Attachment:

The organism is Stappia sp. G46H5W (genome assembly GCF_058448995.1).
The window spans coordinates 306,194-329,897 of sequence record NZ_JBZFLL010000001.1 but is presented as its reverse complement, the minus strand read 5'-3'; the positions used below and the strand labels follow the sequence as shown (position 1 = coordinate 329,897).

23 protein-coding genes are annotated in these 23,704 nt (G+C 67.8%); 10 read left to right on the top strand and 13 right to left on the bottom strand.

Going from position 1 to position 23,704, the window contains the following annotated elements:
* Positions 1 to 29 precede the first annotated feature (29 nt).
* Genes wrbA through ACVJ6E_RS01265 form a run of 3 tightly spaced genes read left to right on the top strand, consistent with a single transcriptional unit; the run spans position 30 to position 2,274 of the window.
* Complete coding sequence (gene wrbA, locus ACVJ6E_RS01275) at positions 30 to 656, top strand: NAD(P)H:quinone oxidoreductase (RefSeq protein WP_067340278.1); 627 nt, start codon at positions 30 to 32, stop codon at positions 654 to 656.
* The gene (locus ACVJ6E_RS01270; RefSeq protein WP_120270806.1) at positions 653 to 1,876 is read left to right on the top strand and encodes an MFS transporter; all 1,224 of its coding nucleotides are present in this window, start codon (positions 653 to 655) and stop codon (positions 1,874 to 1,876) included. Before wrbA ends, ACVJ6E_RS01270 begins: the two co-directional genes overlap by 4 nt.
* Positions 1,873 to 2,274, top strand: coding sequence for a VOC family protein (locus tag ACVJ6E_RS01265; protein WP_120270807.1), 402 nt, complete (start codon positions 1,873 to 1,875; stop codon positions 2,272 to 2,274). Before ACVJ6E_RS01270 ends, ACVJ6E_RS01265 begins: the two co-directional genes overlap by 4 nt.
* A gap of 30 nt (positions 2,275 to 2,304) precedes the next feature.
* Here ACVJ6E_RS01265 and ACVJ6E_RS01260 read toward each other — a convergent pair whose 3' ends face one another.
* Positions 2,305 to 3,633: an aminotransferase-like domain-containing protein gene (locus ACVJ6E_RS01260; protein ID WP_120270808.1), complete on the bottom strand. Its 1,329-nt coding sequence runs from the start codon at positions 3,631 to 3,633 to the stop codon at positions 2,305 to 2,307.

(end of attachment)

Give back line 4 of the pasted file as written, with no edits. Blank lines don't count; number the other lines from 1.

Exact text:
Going from position 1 to position 23,704, the window contains the following annotated elements: